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Block Review: The British Theatre Guide

Block | Show Review |

Block was an unexpected pleasure, encountered on a casual late August Bank Holiday trip to Cardiff Bay.

The show is a collaboration between NoFit State Circus (bringing the production to their home city for the first time) and Midlands dance company Motionhouse, which specialises creating immersive “4D” experiences. Designed as a portable open-air spectacle, it has been touring the country since May.

The audience outside the Wales Millennium Centre is confronted with a not-quite random assemblage of grey breeze-blocks—actually made, it quickly becomes clear, from soft, but rigid and robust material (design by Deborah McShane). As the cast of five men and two women—Àfrica Llorens Valls, Alasdair Stewart, Andy Davies, Amer Kabbani Fernandez, Daniel Connor, Lee Tinnion and Luka Owen—emerges, they begin to interact both with one another and the blocks, handling them and one another with both roughness and tenderness.

A narrative is difficult to discern—one might gain the impression at first that, given the smart-casual costume design (by Rhi Matthews), we are in some repressive European state, whose workers are struggling to negotiate the barriers between them, both personal and institutional.

Any simplistically pessimistic interpretation soon breaks down, however, as the exuberance of the dance artists comes to the fore. Structures are built and dismantled, the performers climb onto them, through them and around them; all to an electronically-inflected score by Sophy Smith and Tim Dickinson which seems to draw on dance music from all over the world.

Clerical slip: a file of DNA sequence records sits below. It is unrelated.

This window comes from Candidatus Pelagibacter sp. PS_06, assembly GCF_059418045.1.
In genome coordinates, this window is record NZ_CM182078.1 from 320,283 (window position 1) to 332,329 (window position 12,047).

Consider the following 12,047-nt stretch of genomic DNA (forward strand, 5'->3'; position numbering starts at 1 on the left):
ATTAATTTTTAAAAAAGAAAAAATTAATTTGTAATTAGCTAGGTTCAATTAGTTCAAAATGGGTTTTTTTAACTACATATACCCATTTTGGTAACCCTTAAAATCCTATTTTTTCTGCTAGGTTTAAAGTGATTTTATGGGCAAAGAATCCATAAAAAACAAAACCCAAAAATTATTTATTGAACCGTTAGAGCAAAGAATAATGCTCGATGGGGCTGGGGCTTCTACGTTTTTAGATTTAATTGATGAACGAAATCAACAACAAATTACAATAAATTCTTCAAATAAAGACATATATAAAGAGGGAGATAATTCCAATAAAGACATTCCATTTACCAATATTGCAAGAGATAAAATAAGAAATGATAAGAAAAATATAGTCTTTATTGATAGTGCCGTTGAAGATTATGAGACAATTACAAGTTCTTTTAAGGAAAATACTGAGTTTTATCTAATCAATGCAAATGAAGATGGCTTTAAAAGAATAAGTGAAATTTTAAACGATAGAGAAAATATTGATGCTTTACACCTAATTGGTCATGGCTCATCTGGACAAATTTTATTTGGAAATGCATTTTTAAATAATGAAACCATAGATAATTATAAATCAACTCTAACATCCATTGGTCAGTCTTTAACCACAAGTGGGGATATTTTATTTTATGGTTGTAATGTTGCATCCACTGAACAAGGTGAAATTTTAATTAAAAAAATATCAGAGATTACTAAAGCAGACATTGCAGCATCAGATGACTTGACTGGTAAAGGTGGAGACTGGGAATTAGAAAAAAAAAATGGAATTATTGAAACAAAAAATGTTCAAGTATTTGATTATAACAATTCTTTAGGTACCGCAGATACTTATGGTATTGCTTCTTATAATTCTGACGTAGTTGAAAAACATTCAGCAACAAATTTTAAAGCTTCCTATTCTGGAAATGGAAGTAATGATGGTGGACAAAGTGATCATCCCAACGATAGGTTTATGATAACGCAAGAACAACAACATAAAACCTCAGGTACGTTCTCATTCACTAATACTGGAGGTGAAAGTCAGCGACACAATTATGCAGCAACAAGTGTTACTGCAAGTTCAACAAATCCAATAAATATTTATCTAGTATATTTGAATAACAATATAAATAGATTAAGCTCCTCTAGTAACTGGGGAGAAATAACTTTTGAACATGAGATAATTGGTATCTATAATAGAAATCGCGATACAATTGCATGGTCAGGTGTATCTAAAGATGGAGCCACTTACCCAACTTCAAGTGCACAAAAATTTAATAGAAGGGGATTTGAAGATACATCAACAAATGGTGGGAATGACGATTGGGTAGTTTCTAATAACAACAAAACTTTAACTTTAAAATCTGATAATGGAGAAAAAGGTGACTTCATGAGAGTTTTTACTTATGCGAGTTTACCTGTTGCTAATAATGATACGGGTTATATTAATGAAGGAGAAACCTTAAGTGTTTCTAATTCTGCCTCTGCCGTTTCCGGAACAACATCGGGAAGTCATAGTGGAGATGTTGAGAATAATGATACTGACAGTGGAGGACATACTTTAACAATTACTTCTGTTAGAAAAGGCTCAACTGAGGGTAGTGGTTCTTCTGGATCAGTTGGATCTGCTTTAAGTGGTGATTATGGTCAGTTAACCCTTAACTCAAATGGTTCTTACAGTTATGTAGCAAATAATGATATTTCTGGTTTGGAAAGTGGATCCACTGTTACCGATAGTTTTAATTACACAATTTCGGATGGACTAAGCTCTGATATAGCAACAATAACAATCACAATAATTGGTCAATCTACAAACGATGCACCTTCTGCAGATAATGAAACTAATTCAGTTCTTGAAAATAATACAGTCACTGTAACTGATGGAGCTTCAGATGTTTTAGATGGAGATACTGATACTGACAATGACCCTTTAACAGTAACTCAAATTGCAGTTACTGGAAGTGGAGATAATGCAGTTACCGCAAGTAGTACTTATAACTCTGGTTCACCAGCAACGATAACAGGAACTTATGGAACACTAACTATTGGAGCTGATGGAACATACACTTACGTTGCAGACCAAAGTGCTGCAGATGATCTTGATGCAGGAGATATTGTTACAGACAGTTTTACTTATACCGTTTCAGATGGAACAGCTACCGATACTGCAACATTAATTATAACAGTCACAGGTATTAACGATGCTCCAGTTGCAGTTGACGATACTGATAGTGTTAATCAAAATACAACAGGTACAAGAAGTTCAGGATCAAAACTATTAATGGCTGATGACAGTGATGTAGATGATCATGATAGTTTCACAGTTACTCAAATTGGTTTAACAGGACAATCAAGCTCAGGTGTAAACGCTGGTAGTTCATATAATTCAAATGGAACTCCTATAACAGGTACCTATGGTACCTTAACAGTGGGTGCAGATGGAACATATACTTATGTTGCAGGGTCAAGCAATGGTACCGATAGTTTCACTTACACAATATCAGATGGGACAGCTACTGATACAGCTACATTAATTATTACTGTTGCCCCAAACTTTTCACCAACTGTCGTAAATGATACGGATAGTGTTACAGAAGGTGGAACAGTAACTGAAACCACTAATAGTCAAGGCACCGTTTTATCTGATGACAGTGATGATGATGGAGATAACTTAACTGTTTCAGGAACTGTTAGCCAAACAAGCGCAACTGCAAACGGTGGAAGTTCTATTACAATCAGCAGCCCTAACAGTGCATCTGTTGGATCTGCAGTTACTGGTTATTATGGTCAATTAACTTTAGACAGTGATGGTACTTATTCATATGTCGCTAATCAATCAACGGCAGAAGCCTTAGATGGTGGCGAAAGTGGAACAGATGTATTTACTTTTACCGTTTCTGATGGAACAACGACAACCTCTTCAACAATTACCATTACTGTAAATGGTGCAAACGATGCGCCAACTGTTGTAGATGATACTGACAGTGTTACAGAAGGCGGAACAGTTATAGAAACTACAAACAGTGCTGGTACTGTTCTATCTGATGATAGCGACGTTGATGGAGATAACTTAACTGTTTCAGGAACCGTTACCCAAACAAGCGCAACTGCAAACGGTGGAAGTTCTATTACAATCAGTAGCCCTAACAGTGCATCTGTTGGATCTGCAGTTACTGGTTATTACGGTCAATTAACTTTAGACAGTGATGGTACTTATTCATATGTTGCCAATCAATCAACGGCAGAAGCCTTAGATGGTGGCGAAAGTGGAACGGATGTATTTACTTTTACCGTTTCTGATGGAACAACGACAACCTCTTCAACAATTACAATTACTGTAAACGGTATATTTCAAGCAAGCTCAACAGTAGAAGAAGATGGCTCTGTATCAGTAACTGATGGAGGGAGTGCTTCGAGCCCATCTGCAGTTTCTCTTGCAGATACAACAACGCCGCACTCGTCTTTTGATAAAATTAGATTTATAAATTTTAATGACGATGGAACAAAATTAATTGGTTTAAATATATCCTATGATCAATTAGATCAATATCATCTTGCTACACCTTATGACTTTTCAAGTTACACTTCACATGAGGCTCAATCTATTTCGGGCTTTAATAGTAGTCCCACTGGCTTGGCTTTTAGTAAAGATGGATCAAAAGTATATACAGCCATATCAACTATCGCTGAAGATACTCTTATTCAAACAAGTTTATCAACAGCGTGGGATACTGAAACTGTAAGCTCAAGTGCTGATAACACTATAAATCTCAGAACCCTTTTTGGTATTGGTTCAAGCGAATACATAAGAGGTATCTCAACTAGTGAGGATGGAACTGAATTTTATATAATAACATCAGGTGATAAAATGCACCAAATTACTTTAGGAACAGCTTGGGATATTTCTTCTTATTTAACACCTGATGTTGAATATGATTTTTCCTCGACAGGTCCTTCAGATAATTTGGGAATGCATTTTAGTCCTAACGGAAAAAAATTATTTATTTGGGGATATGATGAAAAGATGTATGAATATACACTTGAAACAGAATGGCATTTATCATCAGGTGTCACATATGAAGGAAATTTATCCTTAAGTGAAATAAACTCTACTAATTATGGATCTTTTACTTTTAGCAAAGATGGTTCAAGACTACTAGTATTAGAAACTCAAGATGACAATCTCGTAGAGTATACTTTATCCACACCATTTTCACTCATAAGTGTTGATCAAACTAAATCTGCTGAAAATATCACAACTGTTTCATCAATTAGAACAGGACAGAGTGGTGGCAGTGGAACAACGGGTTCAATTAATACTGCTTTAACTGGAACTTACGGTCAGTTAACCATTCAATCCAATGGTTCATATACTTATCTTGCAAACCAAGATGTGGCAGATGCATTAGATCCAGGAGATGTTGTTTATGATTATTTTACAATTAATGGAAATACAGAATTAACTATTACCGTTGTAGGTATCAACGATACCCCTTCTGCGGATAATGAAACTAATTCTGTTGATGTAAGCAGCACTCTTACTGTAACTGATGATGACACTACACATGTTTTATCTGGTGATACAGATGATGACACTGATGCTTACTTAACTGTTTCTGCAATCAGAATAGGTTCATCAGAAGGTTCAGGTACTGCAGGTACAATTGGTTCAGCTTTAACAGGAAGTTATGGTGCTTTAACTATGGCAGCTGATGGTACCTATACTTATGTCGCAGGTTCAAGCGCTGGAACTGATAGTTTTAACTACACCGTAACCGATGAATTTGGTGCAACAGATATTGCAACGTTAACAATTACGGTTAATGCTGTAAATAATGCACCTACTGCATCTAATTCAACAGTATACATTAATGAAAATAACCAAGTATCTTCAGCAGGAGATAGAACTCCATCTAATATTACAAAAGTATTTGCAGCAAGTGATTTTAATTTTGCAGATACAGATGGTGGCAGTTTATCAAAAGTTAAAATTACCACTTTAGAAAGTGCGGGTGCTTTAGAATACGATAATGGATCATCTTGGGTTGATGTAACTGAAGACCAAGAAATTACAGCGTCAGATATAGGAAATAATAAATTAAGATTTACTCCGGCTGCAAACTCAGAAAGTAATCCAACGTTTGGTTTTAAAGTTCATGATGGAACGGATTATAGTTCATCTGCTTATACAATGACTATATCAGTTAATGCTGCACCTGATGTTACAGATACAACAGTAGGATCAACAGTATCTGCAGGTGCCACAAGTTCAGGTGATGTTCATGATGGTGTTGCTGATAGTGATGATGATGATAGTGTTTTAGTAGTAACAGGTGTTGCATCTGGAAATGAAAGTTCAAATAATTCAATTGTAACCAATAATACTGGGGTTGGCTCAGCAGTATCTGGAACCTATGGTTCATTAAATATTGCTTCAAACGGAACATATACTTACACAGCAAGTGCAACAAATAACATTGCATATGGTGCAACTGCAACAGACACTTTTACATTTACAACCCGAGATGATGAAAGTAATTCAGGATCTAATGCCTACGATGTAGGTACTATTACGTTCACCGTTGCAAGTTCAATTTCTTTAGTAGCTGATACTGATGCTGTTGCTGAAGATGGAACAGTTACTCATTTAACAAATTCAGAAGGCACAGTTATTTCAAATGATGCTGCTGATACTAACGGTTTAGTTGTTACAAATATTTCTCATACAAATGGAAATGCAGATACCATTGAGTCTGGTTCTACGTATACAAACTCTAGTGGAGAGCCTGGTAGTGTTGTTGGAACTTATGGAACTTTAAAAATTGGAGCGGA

Created and directed by Motionhouse’s Kevin Finnan, with NoFit State’s Ali Williams credited with concept, design and production, Block is described in terms of a depiction of urban life: “living in the city, its contradictions and its challenges… living large, living fast and sometimes living in the cracks”.

This sense of confusion and freneticism certainly comes across, as relationships seem to develop and fall apart, and the characters collaborate as both creators and destroyers.

Perhaps the most profound impression conveyed is of sense of joy and fulfilment exhibited by the talented and hard-working cast. As both dancers and acrobats (circus direction is credited to Paul Williams), their skills are breath-taking, entrancing an audience most of whom would not have expected to be even witnessing Block, let alone being glued to the performance for the entire forty minutes, as many seem to have been.

The loudest expressions of appreciation were prompted by those frequent feats of gymnastic agility which were performed with apparent casualness whilst balancing (or pretending to fail to balance) several metres in the air; the performers are also at ease when it comes to engaging with the crowd at ground level (although, mercifully, participation is not required).

Combining the accessibility of circus with the intellectual rigour of dance theatre, Block is a fascinating, engrossing and occasionally alarming entertainment.

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